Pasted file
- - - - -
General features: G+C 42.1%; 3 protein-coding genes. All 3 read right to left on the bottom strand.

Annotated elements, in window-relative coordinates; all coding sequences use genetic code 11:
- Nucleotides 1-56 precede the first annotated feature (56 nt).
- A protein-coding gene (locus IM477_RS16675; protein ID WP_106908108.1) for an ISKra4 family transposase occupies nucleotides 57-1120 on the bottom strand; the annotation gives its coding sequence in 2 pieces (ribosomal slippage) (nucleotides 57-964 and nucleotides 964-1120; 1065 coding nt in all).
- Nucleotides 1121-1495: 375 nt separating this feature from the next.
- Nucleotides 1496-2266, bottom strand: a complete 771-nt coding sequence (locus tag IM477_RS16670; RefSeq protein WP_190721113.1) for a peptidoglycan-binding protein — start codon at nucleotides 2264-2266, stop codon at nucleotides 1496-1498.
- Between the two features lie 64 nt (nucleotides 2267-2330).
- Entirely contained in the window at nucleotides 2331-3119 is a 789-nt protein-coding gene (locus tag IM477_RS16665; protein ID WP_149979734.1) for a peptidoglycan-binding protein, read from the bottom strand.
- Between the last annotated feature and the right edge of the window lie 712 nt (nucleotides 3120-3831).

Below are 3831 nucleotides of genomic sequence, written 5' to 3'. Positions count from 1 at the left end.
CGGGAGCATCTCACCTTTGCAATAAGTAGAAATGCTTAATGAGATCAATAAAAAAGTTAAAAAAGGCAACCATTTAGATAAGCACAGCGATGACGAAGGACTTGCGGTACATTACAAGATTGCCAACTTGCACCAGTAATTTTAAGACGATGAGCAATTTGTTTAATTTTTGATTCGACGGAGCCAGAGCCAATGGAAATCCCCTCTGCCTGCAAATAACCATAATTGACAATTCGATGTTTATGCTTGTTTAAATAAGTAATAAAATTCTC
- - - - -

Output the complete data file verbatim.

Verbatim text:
General features: G+C 42.1%; 3 protein-coding genes. All 3 read right to left on the bottom strand.

Annotated elements, in window-relative coordinates; all coding sequences use genetic code 11:
- Nucleotides 1-56 precede the first annotated feature (56 nt).
- A protein-coding gene (locus IM477_RS16675; protein ID WP_106908108.1) for an ISKra4 family transposase occupies nucleotides 57-1120 on the bottom strand; the annotation gives its coding sequence in 2 pieces (ribosomal slippage) (nucleotides 57-964 and nucleotides 964-1120; 1065 coding nt in all).
- Nucleotides 1121-1495: 375 nt separating this feature from the next.
- Nucleotides 1496-2266, bottom strand: a complete 771-nt coding sequence (locus tag IM477_RS16670; RefSeq protein WP_190721113.1) for a peptidoglycan-binding protein — start codon at nucleotides 2264-2266, stop codon at nucleotides 1496-1498.
- Between the two features lie 64 nt (nucleotides 2267-2330).
- Entirely contained in the window at nucleotides 2331-3119 is a 789-nt protein-coding gene (locus tag IM477_RS16665; protein ID WP_149979734.1) for a peptidoglycan-binding protein, read from the bottom strand.
- Between the last annotated feature and the right edge of the window lie 712 nt (nucleotides 3120-3831).

Below are 3831 nucleotides of genomic sequence, written 5' to 3'. Positions count from 1 at the left end.
CGGGAGCATCTCACCTTTGCAATAAGTAGAAATGCTTAATGAGATCAATAAAAAAGTTAAAAAAGGCAACCATTTAGATAAGCACAGCGATGACGAAGGACTTGCGGTACATTACAAGATTGCCAACTTGCACCAGTAATTTTAAGACGATGAGCAATTTGTTTAATTTTTGATTCGACGGAGCCAGAGCCAATGGAAATCCCCTCTGCCTGCAAATAACCATAATTGACAATTCGATGTTTATGCTTGTTTAAATAAGTAATAAAATTCTC